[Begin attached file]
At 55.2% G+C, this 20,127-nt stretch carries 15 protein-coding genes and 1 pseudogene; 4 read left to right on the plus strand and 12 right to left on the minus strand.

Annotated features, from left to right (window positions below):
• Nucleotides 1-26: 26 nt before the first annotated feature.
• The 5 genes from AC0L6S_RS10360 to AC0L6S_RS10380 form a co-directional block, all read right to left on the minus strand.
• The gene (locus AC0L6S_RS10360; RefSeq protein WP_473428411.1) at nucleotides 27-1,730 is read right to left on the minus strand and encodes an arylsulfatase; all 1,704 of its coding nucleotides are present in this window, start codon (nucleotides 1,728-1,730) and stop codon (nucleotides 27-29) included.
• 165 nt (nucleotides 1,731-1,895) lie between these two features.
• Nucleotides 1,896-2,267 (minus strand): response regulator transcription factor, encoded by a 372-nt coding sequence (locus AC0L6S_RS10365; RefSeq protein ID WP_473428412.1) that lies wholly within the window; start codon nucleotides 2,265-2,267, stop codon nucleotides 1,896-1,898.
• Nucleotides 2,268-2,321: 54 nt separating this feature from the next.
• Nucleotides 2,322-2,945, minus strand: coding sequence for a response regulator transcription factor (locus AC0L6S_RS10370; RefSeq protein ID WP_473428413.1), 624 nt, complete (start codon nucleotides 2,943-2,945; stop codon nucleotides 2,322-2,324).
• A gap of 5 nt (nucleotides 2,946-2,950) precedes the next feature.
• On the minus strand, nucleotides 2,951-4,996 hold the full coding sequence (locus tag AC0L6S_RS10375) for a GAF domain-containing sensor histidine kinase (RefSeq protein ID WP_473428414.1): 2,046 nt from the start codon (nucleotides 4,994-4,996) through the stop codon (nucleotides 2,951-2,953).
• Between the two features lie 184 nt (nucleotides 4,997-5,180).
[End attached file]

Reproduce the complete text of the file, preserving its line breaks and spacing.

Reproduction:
At 55.2% G+C, this 20,127-nt stretch carries 15 protein-coding genes and 1 pseudogene; 4 read left to right on the plus strand and 12 right to left on the minus strand.

Annotated features, from left to right (window positions below):
• Nucleotides 1-26: 26 nt before the first annotated feature.
• The 5 genes from AC0L6S_RS10360 to AC0L6S_RS10380 form a co-directional block, all read right to left on the minus strand.
• The gene (locus AC0L6S_RS10360; RefSeq protein WP_473428411.1) at nucleotides 27-1,730 is read right to left on the minus strand and encodes an arylsulfatase; all 1,704 of its coding nucleotides are present in this window, start codon (nucleotides 1,728-1,730) and stop codon (nucleotides 27-29) included.
• 165 nt (nucleotides 1,731-1,895) lie between these two features.
• Nucleotides 1,896-2,267 (minus strand): response regulator transcription factor, encoded by a 372-nt coding sequence (locus AC0L6S_RS10365; RefSeq protein ID WP_473428412.1) that lies wholly within the window; start codon nucleotides 2,265-2,267, stop codon nucleotides 1,896-1,898.
• Nucleotides 2,268-2,321: 54 nt separating this feature from the next.
• Nucleotides 2,322-2,945, minus strand: coding sequence for a response regulator transcription factor (locus AC0L6S_RS10370; RefSeq protein ID WP_473428413.1), 624 nt, complete (start codon nucleotides 2,943-2,945; stop codon nucleotides 2,322-2,324).
• A gap of 5 nt (nucleotides 2,946-2,950) precedes the next feature.
• On the minus strand, nucleotides 2,951-4,996 hold the full coding sequence (locus tag AC0L6S_RS10375) for a GAF domain-containing sensor histidine kinase (RefSeq protein ID WP_473428414.1): 2,046 nt from the start codon (nucleotides 4,994-4,996) through the stop codon (nucleotides 2,951-2,953).
• Between the two features lie 184 nt (nucleotides 4,997-5,180).